Not surprisingly therefore, the industry is hardly showing any signs of recovery. Agriculture is in the red and is unable to feed the entire nation, more so because of the bungling in arranging fertilizer at the farmers’ door step. Finding no productive avocation at home, more and more youth are migrating to foreign countries, creating manpower shortage for development projects.
Also on the flip-side is tourism sector, which is a major forex earner.
Eight of the world’s ten highest peaks are proud possession of Nepal and are a big draw with tourists. So are its temples, lakes and snow-capped mountain ranges. Like elsewhere in the world, Nepal’s tourism sector and hospitality industry were hit badly for the last two years due to Covid- 19 pandemic. There are now some signs of recovery but return to normalcy is a long way to go.
In this grim economic scenario, Nepal is set to elect a new Federal Parliament and all Seven Provincial Assemblies this year. The Election Commission which had held local civic elections across the country on a single day on two months ago (May 13) has proposed 18h November for the tryst with the ballot in a general election. The government Is yet to take a call on the date.
Now cut to the political theatre of the absurd.
The Nepali Congress is no different from the Communist Party of Nepal, which disintegrated last year. It is raging with many intra party conflicts. A section of the party keeps blaming Deuba for anything that goes wrong. Not all of them are disgruntled elements but many of them are offering no respite to the Prime Minister with their dart balls.
The big dilemma before Nepali Congress is alliances for the poll. A significant section is against tie up with Maoist Centre, CPN (Unified Socialist) and others, who are now part of the ruling coalition. They want the party to go alone at the hustings. But Deuba cannot gloss over the fact that he had swept the local poll in the company of allies.
Pulled by two schools of thought, Deuba has a tough time in making his choice for an election that holds the key for his future, the future of Nepal Congress and above all the future of Nepal. Election is a blind game of high stakes.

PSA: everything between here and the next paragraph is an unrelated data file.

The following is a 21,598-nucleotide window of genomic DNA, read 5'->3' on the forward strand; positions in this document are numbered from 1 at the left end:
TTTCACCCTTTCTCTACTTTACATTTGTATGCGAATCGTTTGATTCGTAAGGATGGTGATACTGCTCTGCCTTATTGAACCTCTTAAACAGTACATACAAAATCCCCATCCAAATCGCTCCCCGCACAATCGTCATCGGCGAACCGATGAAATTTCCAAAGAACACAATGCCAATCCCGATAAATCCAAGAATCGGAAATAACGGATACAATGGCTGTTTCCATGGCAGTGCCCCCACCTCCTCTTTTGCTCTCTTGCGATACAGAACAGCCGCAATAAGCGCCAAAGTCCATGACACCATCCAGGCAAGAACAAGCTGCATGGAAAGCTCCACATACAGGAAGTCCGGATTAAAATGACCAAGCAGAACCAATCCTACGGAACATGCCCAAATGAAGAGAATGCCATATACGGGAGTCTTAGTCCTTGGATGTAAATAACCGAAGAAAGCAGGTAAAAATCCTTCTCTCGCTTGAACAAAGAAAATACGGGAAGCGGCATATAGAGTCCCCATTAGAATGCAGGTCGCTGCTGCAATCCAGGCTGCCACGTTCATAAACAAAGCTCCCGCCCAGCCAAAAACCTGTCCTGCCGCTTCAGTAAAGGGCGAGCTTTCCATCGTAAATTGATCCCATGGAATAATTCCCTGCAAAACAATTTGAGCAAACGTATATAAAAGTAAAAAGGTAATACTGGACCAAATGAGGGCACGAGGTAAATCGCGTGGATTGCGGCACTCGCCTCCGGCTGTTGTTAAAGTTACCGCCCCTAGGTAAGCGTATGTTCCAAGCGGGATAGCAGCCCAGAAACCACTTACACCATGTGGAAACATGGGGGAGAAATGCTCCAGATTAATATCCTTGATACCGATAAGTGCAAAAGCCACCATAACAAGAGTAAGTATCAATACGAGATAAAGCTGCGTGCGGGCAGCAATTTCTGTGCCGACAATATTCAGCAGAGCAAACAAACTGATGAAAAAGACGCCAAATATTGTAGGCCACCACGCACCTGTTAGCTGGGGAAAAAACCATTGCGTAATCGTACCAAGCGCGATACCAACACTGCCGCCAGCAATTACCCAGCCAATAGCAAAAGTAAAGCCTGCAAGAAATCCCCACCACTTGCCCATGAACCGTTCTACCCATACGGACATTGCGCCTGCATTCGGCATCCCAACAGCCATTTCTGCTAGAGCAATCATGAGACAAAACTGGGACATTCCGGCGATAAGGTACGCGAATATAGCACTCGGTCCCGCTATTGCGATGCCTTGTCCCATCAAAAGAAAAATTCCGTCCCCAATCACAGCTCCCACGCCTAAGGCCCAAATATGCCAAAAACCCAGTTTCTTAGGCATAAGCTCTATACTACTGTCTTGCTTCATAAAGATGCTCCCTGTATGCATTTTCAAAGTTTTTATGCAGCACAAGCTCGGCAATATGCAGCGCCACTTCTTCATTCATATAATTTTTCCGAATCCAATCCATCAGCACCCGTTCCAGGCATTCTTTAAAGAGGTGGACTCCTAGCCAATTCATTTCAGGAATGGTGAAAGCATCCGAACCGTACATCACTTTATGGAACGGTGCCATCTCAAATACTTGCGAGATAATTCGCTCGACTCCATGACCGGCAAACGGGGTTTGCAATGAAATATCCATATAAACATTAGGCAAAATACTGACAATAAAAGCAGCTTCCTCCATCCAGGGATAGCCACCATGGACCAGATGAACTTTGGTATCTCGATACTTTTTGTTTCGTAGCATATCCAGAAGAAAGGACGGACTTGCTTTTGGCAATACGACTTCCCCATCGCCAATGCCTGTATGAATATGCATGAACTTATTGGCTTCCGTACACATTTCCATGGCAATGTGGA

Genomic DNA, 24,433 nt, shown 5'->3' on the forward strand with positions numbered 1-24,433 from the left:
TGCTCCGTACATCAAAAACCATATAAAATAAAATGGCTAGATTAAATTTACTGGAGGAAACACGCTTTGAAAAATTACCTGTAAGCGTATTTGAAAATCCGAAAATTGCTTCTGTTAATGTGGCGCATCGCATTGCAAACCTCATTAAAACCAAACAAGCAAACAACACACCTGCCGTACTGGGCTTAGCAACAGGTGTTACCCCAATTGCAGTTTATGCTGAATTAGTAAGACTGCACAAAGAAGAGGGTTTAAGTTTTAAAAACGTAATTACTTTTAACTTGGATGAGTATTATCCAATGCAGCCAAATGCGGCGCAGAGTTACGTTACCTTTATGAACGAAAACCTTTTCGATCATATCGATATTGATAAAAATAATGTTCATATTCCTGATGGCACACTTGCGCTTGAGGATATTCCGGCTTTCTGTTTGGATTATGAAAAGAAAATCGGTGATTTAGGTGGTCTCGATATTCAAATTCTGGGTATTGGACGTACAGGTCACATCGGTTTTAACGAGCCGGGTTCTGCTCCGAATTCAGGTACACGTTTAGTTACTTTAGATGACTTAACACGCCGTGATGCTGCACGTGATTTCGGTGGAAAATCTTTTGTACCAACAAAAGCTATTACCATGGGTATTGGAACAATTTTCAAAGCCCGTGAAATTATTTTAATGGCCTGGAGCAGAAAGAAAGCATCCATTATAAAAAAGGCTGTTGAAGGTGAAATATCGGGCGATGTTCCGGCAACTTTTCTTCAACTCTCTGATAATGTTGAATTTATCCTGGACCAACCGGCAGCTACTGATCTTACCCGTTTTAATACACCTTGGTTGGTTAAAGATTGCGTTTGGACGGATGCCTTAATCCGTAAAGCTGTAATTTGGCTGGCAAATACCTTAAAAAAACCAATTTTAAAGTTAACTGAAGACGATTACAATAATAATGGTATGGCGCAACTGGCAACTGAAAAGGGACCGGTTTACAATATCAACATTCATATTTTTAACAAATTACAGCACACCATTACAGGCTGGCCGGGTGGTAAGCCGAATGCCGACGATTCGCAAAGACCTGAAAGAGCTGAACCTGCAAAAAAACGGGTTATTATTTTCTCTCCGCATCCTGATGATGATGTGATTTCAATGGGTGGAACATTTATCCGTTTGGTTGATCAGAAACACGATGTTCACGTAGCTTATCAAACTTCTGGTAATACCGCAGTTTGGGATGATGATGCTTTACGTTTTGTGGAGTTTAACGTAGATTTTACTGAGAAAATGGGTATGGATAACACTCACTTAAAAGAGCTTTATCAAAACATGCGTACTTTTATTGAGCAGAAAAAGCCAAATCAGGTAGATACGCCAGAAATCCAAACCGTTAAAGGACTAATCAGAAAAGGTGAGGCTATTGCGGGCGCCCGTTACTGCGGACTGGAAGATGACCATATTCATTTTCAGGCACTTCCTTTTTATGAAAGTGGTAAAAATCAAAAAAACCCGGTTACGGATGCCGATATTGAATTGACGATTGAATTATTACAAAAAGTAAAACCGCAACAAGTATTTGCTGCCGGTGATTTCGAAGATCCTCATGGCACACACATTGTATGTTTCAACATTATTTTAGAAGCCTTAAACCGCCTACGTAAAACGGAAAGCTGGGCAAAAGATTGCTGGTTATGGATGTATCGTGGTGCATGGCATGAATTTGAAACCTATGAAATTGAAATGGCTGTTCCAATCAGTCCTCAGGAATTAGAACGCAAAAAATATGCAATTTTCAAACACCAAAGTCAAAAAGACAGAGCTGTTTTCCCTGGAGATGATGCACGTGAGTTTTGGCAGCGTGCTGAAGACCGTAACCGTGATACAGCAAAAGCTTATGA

With elections round the corner, geopolitical syndrome is returning to the centre stage in Kathmandu. Liu Jianchao, head of International Liaison Department of the Chinese Communist Party made a four-day visit from July 10 at the head of a high-level delegation.
As pointed out at the outset, his message to his Nepali interlocutors was unity amongst the Communists. He held talks with K.P. Sharma Oli, Pushpa Kamal Dahal and Madhav Kumar Nepal amongst other Left leaders.
There is no denying that China has a two-fold priority. One, defeat pro-India parties at the hustings. Two, wean Nepal away from the US influence which is increasing on the Himalayan nation.
The fruits of Liu Jianchao efforts are not immediately visible. In fact, there is a deafening silence all-around. More so, since the Nepali Left is gripped by a fear of the unknown laced with ground realities as also a reluctance to detach from coalition politics that have paid some dividends despite trust deficit, and lack of transparency.
The three-day visit of Pushpa Kamal Dahal to New Delhi at the invitation of ruling BJP chief signals a message that can neither be glossed over nor ignored by Kathmandu players. Clearly there is going to be no dull moment in Nepal politics till the ballot takes place. ###
—- By R C Saldi
The writer is a senior journalist